Sunday, May 30, 2010
Lakers-Celtics Rivalry Renewed: You Wished Upon a Rivalry and Got It
The fiercest scorer in basketball wasn’t wearing a scowl on his face, one of the most formidable facial expressions in sports, but he was ultimately instrumental in a critical Game Six on the road.
He seemed much too earnest in a hostile environment, the atmosphere where inhospitable fans chanted unpleasantly at Kobe Bryant.
It wasn’t long ago when the Los Angeles Lakers were discombobulated and nearly delayed of returning to the NBA Finals for a rematch against the bitter rivals the Boston Celtics.
A few days ago, the defending champs were dysfunctional and portrayed as an elusive unit, gradually faltering against the competent Phoenix Suns.
In two games, the Suns embarrassingly sent a statement, smearing a reputation of the Lakers, a franchise wrapped in mystique and built with the most talent.
The second unit outplayed and outhustled Team Hollywood, the core with the greatest superstar in a modern generation since the Michael Jordan regime, were vulnerable of unsettlingly losing in an alarming upset to the Suns.
Even when the majority anointed the Lakers, putting pressure on the defending champs to repeat back-to-back resiliency, the optimist forgot and ignored the strength and heart of the Suns, never realizing that the hottest team in the desert had L.A. on the brink of elimination in a 2-2 tie.
Suddenly, the Lakers bring nothing but perseverance, energy and emotion, avoiding the ideas of futility and lapses in a moment the most admirable franchise in L.A., normally wins a championship to fortify eminence and mystique.
A town that prides itself on basketball is intrigued to witness a fascinating and intense rematch against its long-time rivals, the Boston Celtics, an antagonist the Lakers faithful loathes greatly.
So what we’re about to witness is exactly what the average basketball loyalist desired, a Lakers-Celtics rematch. All the celebrities are in for a dramatic and physical showdown between a two hostile rivals.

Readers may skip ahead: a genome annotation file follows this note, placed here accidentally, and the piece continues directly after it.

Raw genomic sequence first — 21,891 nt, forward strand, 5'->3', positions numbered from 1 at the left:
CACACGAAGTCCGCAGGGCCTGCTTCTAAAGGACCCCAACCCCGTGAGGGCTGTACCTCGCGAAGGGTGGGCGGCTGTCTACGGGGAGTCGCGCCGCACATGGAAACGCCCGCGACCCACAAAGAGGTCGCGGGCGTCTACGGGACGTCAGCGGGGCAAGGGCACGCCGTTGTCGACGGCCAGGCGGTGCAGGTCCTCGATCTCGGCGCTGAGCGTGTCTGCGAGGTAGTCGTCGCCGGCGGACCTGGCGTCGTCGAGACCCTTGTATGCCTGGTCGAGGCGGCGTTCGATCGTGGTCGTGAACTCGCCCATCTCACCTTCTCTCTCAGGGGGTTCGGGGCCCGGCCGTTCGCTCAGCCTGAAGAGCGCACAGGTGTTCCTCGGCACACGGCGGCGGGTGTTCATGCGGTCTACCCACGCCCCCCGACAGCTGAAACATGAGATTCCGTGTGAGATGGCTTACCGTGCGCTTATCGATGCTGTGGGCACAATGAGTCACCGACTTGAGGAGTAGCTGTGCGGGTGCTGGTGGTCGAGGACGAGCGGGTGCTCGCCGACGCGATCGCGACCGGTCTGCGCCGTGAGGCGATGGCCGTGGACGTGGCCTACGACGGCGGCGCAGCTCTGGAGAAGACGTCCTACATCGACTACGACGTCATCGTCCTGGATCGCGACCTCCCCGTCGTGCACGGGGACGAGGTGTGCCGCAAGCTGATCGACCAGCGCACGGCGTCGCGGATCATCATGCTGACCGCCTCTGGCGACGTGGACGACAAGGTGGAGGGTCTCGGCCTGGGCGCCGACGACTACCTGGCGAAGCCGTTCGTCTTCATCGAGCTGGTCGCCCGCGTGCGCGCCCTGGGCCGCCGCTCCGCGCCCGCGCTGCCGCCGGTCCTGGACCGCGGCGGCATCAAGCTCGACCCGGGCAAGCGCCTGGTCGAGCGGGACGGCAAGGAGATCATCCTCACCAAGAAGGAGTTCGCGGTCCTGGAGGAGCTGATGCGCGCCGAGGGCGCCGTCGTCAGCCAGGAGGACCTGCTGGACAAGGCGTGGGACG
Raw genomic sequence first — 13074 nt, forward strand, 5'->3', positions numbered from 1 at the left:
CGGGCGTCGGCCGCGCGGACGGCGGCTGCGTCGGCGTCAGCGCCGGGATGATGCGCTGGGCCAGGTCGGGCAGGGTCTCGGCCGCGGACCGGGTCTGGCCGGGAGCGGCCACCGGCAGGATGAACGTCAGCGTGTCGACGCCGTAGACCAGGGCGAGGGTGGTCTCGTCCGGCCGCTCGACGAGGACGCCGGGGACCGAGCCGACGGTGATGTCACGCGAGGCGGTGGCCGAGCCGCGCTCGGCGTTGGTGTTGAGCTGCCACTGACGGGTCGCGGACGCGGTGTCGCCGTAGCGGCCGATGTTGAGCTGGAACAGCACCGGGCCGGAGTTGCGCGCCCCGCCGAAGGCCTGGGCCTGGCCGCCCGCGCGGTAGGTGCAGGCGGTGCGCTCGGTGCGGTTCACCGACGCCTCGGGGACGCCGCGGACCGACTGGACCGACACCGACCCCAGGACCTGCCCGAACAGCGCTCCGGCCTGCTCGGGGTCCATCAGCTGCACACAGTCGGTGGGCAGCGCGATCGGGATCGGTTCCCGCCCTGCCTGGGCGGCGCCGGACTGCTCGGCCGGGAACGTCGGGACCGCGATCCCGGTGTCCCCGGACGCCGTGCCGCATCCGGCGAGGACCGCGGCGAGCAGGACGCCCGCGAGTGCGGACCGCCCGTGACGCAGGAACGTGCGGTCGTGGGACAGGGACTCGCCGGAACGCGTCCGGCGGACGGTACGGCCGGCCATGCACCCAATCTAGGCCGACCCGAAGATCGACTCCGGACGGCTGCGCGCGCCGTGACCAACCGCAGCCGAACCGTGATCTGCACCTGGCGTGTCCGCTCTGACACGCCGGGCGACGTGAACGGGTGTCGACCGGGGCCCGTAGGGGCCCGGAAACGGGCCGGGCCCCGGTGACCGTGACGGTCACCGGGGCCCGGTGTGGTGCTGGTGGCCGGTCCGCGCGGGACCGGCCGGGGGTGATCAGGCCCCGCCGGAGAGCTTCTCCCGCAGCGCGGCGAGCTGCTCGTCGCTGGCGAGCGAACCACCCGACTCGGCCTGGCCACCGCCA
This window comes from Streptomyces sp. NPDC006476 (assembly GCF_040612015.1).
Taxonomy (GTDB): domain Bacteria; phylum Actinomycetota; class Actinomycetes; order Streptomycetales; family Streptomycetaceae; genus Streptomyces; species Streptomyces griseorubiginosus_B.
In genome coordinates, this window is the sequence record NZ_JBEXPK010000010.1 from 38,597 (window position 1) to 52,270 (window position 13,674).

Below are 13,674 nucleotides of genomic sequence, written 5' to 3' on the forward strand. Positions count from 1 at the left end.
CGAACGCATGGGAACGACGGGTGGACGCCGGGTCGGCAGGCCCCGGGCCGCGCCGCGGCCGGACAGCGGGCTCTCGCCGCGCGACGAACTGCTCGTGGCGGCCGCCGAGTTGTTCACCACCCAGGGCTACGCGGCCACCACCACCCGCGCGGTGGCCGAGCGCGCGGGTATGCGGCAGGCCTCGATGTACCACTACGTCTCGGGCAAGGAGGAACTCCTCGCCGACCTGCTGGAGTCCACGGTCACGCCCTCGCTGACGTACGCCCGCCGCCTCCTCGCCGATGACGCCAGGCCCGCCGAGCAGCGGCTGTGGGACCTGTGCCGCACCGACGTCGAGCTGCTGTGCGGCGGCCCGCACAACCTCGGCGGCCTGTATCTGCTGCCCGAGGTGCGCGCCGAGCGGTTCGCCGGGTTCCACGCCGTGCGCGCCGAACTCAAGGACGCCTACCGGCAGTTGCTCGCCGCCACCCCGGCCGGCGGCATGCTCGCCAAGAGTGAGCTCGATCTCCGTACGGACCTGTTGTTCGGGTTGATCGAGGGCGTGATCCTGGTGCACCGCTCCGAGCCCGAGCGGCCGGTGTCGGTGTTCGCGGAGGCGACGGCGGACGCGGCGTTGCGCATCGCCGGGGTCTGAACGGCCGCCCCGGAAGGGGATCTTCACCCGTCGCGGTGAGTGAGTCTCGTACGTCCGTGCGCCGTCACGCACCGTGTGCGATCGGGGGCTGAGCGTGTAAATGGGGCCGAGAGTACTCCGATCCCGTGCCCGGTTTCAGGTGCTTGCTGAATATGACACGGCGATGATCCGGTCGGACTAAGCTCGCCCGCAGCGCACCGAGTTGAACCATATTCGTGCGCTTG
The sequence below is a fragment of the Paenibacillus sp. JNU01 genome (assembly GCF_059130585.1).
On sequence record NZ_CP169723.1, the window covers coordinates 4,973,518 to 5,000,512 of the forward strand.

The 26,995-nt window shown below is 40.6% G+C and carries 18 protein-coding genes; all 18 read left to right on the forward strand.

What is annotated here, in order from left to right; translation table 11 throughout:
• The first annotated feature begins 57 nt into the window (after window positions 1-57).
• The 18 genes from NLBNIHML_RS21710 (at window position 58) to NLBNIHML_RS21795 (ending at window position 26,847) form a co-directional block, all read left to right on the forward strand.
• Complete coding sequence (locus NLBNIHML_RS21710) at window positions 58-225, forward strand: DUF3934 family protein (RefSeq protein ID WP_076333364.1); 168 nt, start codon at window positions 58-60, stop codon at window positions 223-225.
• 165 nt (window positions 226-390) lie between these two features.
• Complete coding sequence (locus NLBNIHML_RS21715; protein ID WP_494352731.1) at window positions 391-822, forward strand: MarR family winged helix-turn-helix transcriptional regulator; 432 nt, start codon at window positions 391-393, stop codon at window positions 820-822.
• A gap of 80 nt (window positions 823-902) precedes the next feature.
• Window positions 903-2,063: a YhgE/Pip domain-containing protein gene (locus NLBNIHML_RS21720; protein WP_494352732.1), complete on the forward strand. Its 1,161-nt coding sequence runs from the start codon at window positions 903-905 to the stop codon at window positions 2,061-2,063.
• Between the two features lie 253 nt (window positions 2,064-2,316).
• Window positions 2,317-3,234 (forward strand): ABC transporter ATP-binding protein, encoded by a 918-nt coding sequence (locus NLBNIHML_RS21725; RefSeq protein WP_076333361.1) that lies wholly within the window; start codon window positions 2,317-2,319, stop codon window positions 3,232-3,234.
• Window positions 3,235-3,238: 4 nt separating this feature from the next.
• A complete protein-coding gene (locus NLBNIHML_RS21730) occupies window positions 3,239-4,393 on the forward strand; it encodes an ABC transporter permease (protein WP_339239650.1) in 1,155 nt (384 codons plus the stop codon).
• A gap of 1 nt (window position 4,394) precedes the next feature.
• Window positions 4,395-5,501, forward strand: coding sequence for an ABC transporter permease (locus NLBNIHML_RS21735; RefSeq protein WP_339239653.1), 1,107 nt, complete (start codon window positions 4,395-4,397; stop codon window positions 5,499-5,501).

Life in California revolves around the glamorous lifestyle of Hollywood, but also revolves around the breathtaking finishes of Bryant’s clutch shots and the purple and gold topping the NBA in amazing feats.
It’s fair to suggest that we are glancing at a postseason of blood, massacres and mortals, so fittingly the Lakers vs. Celtics is the greatest rivalry in sports, publicizing an event once again in existence to magnetize a series that will likely be decided in seven games.
All the people wished for the dream series, and now are fortunate to relive a storied rivalry in sports. When the Lakers won 111-103 over the Suns Saturday night clinching the Western Conference championship and advanced to its 31st finals appearance, it’s also the 12th meeting against the Celtics in the NBA Finals.
Once again, the Lakers are enduring a rematch to redeem a heartbreaker two seasons ago, woefully humiliated and dismantled in the formidable 39-point loss in Game Six of the finals in Boston.
That year, the Celtics earned its 17th banner. That year, the Lakers suffered an egregious letdown, departing a town disgusted and embarrassed.
For a long awaited Lakers-Celtics series, we can only expect it to be physical and vigorous, a ripple effect that advertises tradition and appealing basketball in the next couple weeks.
So now, the Lakers realizes much is at stake after winning to advance to the finals for the third consecutive season to meet the villains of the Eastern Conference and the most hated team in Southern California.
For weeks the Lakers have made adjustments and enhanced the level of performance by executing and upgrading the game plan, surviving on the heroics of Bryant’s ability to seize a game with his successive shot making and mental capacity.
The ultimate goal, of course, is to win the 16th championship in franchise history and move inches closer of tying the Celtics at 17 titles, but will need the essentials to unhinge Boston.
Even if The Big Three are older, aging and past the prime years, the Lakers will have to produce and raise the intensity level.
The blueprint is to avenge a disastrous loss, without having a sluggish mindset for apathy and very little soundness.